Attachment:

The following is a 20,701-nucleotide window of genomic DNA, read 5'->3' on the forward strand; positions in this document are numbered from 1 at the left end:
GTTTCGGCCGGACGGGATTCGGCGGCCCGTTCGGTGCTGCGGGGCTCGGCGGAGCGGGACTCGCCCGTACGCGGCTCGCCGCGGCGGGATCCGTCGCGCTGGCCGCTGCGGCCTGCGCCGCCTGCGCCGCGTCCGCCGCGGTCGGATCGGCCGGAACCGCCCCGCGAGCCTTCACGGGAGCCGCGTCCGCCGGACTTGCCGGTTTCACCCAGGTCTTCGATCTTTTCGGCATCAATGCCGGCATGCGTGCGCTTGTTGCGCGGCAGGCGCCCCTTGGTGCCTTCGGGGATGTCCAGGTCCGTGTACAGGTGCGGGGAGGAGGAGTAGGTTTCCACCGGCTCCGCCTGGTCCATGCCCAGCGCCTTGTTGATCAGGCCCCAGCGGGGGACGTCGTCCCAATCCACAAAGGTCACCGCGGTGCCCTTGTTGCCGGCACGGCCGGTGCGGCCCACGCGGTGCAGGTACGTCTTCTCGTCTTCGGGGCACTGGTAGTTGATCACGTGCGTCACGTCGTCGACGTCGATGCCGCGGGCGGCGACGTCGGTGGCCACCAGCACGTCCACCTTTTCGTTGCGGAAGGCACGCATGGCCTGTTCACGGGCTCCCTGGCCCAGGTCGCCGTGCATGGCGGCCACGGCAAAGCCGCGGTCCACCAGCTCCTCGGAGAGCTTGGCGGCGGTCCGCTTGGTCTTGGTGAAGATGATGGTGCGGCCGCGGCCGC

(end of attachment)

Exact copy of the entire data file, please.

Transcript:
The following is a 20,701-nucleotide window of genomic DNA, read 5'->3' on the forward strand; positions in this document are numbered from 1 at the left end:
GTTTCGGCCGGACGGGATTCGGCGGCCCGTTCGGTGCTGCGGGGCTCGGCGGAGCGGGACTCGCCCGTACGCGGCTCGCCGCGGCGGGATCCGTCGCGCTGGCCGCTGCGGCCTGCGCCGCCTGCGCCGCGTCCGCCGCGGTCGGATCGGCCGGAACCGCCCCGCGAGCCTTCACGGGAGCCGCGTCCGCCGGACTTGCCGGTTTCACCCAGGTCTTCGATCTTTTCGGCATCAATGCCGGCATGCGTGCGCTTGTTGCGCGGCAGGCGCCCCTTGGTGCCTTCGGGGATGTCCAGGTCCGTGTACAGGTGCGGGGAGGAGGAGTAGGTTTCCACCGGCTCCGCCTGGTCCATGCCCAGCGCCTTGTTGATCAGGCCCCAGCGGGGGACGTCGTCCCAATCCACAAAGGTCACCGCGGTGCCCTTGTTGCCGGCACGGCCGGTGCGGCCCACGCGGTGCAGGTACGTCTTCTCGTCTTCGGGGCACTGGTAGTTGATCACGTGCGTCACGTCGTCGACGTCGATGCCGCGGGCGGCGACGTCGGTGGCCACCAGCACGTCCACCTTTTCGTTGCGGAAGGCACGCATGGCCTGTTCACGGGCTCCCTGGCCCAGGTCGCCGTGCATGGCGGCCACGGCAAAGCCGCGGTCCACCAGCTCCTCGGAGAGCTTGGCGGCGGTCCGCTTGGTCTTGGTGAAGATGATGGTGCGGCCGCGGCCGC